Archive for the ‘turkey retractions’ Category
The journal Case Reports in Medicine has retracted a 2012 article by a group of Turkish authors who made up things in the piece.
The paper, “Brain Metastasis as an Initial Manifestation of Ovarian Carcinoma: A Case Report,” came from ob-gyns at Hacettepe University in Ankara, and purported to relate the case of
A 30-year-old gravida 2, para 2 woman admitted to our hospital with complaints of headache, nausea, vomiting, and right-sided blurred vision. She did not report any previous medical history or malignancy. Her neurologic examination revealed a right optic disc edema suggesting a posterior orbital mass. Her cranial computerized tomography (CT) scan showed multiple lesions that are a 6 mm mass on the right parietal lobe, a 16 mm mass on the left occipital, and another 7 mm mass on the left temporal lobe (Figures 1 and 2). All the lesions were hyperintense and surrounded by edema which suggests a metastatic cancer. Her cranial magnetic resonance imaging (MRI) also confirmed similar findings suggestive of a metastatic cancer to the brain. Read the rest of this entry »
A materials scientist in Turkey has retracted a paper in the journal Tetrahedron after realizing that there was more to the compounds he was studying than he thought.
The article, “Novel donor–acceptor type thiophene pyridine conjugates: synthesis and ion recognition features,” appeared in April and was written by Fatih Algi, of the Laboratory of Organic Materials at Canakkale Onsekiz Mart University.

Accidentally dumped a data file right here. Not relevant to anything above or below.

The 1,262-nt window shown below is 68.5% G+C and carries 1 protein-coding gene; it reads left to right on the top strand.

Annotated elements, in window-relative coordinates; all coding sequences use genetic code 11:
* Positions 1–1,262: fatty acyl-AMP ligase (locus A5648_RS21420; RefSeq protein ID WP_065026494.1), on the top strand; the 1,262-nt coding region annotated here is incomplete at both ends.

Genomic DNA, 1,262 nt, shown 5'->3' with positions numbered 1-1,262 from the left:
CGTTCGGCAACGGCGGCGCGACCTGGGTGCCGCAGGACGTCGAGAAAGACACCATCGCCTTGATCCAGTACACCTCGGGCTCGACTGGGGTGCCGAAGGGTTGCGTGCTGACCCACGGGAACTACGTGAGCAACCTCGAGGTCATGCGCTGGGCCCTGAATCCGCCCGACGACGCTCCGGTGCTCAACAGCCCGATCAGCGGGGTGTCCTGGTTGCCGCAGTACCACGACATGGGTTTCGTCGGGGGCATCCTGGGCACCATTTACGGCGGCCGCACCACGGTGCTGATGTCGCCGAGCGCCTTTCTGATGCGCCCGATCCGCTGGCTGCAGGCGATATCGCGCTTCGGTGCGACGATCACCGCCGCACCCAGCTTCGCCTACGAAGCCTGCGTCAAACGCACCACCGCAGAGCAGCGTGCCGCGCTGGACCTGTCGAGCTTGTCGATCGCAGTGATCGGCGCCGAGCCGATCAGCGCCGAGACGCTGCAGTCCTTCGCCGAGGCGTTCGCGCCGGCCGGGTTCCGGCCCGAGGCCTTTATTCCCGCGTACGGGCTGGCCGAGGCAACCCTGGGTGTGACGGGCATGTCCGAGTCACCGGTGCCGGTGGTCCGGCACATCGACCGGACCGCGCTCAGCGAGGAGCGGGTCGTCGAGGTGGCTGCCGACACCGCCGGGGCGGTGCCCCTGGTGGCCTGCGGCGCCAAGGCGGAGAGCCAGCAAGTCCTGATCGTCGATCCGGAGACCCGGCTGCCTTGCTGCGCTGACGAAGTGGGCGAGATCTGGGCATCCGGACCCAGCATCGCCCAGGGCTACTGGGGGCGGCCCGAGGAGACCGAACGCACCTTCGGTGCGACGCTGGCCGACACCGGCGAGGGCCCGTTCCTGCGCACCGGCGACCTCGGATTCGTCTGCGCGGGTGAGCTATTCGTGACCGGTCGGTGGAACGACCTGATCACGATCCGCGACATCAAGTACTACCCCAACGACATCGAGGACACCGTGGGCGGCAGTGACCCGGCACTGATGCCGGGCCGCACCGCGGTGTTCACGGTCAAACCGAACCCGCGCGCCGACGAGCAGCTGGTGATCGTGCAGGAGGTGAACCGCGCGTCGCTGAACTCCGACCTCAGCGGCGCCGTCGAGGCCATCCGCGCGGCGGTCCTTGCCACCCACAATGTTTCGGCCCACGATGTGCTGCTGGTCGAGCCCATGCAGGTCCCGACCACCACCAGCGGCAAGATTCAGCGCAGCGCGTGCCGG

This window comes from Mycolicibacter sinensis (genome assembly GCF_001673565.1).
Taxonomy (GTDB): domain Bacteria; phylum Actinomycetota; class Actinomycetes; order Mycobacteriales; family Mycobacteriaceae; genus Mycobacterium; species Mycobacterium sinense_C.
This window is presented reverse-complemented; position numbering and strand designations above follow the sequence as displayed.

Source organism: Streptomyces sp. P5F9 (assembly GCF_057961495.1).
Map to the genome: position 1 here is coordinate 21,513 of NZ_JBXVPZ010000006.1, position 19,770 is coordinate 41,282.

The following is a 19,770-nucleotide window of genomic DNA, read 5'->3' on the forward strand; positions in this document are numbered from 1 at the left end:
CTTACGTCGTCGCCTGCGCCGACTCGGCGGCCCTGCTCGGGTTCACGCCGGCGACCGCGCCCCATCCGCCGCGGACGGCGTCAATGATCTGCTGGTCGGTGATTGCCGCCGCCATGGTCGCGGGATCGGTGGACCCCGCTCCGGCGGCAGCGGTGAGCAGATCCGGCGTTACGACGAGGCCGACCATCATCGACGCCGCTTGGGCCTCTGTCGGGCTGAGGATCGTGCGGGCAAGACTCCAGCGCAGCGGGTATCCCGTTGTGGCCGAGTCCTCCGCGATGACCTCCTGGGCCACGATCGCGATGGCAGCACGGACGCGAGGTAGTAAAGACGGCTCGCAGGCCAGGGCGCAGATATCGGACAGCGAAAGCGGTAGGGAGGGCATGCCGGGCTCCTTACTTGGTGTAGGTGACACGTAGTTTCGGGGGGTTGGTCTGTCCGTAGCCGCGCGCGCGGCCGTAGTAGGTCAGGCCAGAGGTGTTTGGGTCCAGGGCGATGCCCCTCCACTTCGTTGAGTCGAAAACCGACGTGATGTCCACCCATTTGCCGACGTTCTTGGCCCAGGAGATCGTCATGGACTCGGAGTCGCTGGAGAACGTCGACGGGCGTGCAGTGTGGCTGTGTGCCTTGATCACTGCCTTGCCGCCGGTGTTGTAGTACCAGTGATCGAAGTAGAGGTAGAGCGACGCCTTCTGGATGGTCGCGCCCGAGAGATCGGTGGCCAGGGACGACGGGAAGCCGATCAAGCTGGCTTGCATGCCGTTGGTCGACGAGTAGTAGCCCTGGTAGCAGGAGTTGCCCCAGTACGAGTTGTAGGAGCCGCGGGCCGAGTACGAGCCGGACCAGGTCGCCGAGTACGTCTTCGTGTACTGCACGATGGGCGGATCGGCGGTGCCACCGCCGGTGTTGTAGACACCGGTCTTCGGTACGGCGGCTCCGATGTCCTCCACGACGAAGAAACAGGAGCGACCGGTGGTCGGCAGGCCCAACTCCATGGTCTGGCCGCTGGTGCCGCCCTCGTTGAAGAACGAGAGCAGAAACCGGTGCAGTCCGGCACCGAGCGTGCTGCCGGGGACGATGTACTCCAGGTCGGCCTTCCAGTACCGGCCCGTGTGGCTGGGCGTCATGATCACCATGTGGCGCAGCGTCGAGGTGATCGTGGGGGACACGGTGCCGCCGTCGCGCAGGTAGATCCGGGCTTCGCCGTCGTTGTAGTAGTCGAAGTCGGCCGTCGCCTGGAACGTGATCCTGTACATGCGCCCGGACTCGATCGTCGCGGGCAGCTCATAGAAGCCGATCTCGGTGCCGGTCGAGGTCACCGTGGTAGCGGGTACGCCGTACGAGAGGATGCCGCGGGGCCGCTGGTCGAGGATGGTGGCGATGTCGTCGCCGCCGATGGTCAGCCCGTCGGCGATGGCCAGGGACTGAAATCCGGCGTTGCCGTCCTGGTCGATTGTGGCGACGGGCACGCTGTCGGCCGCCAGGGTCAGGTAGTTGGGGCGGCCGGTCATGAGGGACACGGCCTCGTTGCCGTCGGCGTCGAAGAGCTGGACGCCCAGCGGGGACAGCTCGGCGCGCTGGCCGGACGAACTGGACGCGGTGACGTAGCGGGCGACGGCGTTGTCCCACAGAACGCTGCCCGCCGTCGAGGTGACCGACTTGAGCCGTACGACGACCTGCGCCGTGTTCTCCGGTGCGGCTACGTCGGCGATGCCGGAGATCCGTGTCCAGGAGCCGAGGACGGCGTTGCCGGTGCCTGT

Here’s the notice, for “Homotopy perturbation method to obtain exact special solutions with solitary patterns for Boussinesq-like B(m,n) equations with fully nonlinear dispersion:” Read the rest of this entry »
The research involved looking at concentrations of blood fats in athletes and less vigorous folk, “and to examine the risks of cardiovascular diseases.”It found that:
… medium and high level of exercises did not cause significant differences in lipid and lipoprotein levels, but the sex differences were very pronounced” with “lipid and lipoprotein profile of female subjects was found to be better than that of males”.
A group of Turkish researchers has had a paper retracted on how to treat the bacterium that cause ulcers after the journal’s editors found “issues related to the institutional review board approval” of the project.
For several months now, we’ve been reporting on variations on a theme: Authors submitting fake email addresses for potential peer reviewers, to ensure positive reviews. In August, for example, we broke the story of a Hyung-In Moon, who has now retracted 24 papers published by Informa because he managed to do his own peer review.
Now, Retraction Watch has learned that the Elsevier Editorial System (EES) was hacked sometime last month, leading to faked peer reviews and retractions — although the submitting authors don’t seem to have been at fault. As of now, eleven papers by authors in China, India, Iran, and Turkey have been retracted from three journals.
Giving thanks for plagiarism detection software: Catching up on retractions for the sincerest form of flattery
Today, on Thanksgiving in the U.S., Retraction Watch is taking a bit of a holiday as we dig into some turkey — not to be confused with retractions from Turkey. We’d like to give thanks for the thousands of Retraction Watch readers all over the world who’ve helped us shine a spotlight on the scientific process, warts and all.
And we imagine that journal editors around the globe are giving thanks to plagiarism detection software such as iThenticate, so today’s post is a roundup of some recent retractions for plagiarism: Read the rest of this entry »